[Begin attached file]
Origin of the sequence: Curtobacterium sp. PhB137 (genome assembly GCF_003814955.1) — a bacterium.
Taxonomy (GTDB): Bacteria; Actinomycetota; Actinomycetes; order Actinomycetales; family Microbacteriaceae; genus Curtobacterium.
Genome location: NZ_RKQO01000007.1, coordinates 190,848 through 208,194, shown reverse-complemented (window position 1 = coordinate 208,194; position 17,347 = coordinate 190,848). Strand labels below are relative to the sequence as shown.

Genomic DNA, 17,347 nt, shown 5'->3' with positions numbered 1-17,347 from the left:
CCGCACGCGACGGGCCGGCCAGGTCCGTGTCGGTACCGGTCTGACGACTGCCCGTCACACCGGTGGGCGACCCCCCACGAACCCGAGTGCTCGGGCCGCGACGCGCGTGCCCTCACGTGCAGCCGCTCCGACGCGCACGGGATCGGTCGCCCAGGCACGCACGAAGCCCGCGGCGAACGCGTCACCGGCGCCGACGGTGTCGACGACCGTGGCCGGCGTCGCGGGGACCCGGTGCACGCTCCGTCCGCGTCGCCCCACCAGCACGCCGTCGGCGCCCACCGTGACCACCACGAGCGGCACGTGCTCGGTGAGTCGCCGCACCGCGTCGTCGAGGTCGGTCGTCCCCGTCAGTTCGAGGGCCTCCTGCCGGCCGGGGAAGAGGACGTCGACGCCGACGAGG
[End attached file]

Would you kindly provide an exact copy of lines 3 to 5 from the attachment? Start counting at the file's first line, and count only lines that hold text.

Genome location: NZ_RKQO01000007.1, coordinates 190,848 through 208,194, shown reverse-complemented (window position 1 = coordinate 208,194; position 17,347 = coordinate 190,848). Strand labels below are relative to the sequence as shown.

Genomic DNA, 17,347 nt, shown 5'->3' with positions numbered 1-17,347 from the left:
CCGCACGCGACGGGCCGGCCAGGTCCGTGTCGGTACCGGTCTGACGACTGCCCGTCACACCGGTGGGCGACCCCCCACGAACCCGAGTGCTCGGGCCGCGACGCGCGTGCCCTCACGTGCAGCCGCTCCGACGCGCACGGGATCGGTCGCCCAGGCACGCACGAAGCCCGCGGCGAACGCGTCACCGGCGCCGACGGTGTCGACGACCGTGGCCGGCGTCGCGGGGACCCGGTGCACGCTCCGTCCGCGTCGCCCCACCAGCACGCCGTCGGCGCCCACCGTGACCACCACGAGCGGCACGTGCTCGGTGAGTCGCCGCACCGCGTCGTCGAGGTCGGTCGTCCCCGTCAGTTCGAGGGCCTCCTGCCGGCCGGGGAAGAGGACGTCGACGCCGACGAGG